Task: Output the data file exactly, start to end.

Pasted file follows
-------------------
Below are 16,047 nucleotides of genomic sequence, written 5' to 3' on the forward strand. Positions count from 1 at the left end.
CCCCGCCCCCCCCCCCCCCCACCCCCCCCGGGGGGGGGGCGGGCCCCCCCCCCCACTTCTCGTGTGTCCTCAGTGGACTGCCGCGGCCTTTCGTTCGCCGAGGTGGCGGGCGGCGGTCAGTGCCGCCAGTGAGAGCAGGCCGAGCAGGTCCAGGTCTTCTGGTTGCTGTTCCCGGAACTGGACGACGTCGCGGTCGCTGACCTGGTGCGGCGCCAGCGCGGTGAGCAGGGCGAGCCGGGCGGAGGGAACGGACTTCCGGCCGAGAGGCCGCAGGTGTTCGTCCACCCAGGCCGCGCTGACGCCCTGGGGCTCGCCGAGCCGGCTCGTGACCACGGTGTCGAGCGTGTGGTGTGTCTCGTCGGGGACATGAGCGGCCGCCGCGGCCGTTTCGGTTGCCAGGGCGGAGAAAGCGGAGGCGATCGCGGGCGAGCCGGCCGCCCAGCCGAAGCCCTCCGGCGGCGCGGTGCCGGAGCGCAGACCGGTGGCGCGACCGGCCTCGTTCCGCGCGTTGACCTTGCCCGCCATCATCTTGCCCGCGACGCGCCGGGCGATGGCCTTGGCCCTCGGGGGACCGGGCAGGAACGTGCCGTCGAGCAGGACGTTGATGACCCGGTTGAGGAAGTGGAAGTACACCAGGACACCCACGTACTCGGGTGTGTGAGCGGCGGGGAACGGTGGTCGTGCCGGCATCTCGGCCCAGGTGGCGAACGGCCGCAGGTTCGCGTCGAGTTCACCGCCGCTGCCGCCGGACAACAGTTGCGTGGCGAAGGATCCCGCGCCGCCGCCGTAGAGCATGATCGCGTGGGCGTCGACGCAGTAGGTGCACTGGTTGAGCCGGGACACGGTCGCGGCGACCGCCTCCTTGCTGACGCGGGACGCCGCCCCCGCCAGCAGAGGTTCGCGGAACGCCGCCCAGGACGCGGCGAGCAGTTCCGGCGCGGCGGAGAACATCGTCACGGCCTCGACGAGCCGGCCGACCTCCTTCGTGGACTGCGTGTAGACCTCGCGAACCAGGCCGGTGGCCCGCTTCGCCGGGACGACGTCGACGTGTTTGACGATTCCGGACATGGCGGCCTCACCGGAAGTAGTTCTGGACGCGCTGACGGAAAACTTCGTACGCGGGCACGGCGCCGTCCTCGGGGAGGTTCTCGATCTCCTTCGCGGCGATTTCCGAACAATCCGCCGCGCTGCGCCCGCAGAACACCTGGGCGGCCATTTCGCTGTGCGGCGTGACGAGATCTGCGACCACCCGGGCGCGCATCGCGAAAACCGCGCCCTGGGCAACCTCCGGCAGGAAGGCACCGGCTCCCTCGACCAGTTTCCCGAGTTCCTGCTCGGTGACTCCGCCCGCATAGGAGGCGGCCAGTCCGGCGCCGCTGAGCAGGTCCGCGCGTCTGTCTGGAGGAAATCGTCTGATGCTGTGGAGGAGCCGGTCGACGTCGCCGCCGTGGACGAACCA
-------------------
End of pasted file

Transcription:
Below are 16,047 nucleotides of genomic sequence, written 5' to 3' on the forward strand. Positions count from 1 at the left end.
CCCCGCCCCCCCCCCCCCCCACCCCCCCCGGGGGGGGGGCGGGCCCCCCCCCCCACTTCTCGTGTGTCCTCAGTGGACTGCCGCGGCCTTTCGTTCGCCGAGGTGGCGGGCGGCGGTCAGTGCCGCCAGTGAGAGCAGGCCGAGCAGGTCCAGGTCTTCTGGTTGCTGTTCCCGGAACTGGACGACGTCGCGGTCGCTGACCTGGTGCGGCGCCAGCGCGGTGAGCAGGGCGAGCCGGGCGGAGGGAACGGACTTCCGGCCGAGAGGCCGCAGGTGTTCGTCCACCCAGGCCGCGCTGACGCCCTGGGGCTCGCCGAGCCGGCTCGTGACCACGGTGTCGAGCGTGTGGTGTGTCTCGTCGGGGACATGAGCGGCCGCCGCGGCCGTTTCGGTTGCCAGGGCGGAGAAAGCGGAGGCGATCGCGGGCGAGCCGGCCGCCCAGCCGAAGCCCTCCGGCGGCGCGGTGCCGGAGCGCAGACCGGTGGCGCGACCGGCCTCGTTCCGCGCGTTGACCTTGCCCGCCATCATCTTGCCCGCGACGCGCCGGGCGATGGCCTTGGCCCTCGGGGGACCGGGCAGGAACGTGCCGTCGAGCAGGACGTTGATGACCCGGTTGAGGAAGTGGAAGTACACCAGGACACCCACGTACTCGGGTGTGTGAGCGGCGGGGAACGGTGGTCGTGCCGGCATCTCGGCCCAGGTGGCGAACGGCCGCAGGTTCGCGTCGAGTTCACCGCCGCTGCCGCCGGACAACAGTTGCGTGGCGAAGGATCCCGCGCCGCCGCCGTAGAGCATGATCGCGTGGGCGTCGACGCAGTAGGTGCACTGGTTGAGCCGGGACACGGTCGCGGCGACCGCCTCCTTGCTGACGCGGGACGCCGCCCCCGCCAGCAGAGGTTCGCGGAACGCCGCCCAGGACGCGGCGAGCAGTTCCGGCGCGGCGGAGAACATCGTCACGGCCTCGACGAGCCGGCCGACCTCCTTCGTGGACTGCGTGTAGACCTCGCGAACCAGGCCGGTGGCCCGCTTCGCCGGGACGACGTCGACGTGTTTGACGATTCCGGACATGGCGGCCTCACCGGAAGTAGTTCTGGACGCGCTGACGGAAAACTTCGTACGCGGGCACGGCGCCGTCCTCGGGGAGGTTCTCGATCTCCTTCGCGGCGATTTCCGAACAATCCGCCGCGCTGCGCCCGCAGAACACCTGGGCGGCCATTTCGCTGTGCGGCGTGACGAGATCTGCGACCACCCGGGCGCGCATCGCGAAAACCGCGCCCTGGGCAACCTCCGGCAGGAAGGCACCGGCTCCCTCGACCAGTTTCCCGAGTTCCTGCTCGGTGACTCCGCCCGCATAGGAGGCGGCCAGTCCGGCGCCGCTGAGCAGGTCCGCGCGTCTGTCTGGAGGAAATCGTCTGATGCTGTGGAGGAGCCGGTCGACGTCGCCGCCGTGGACGAACCA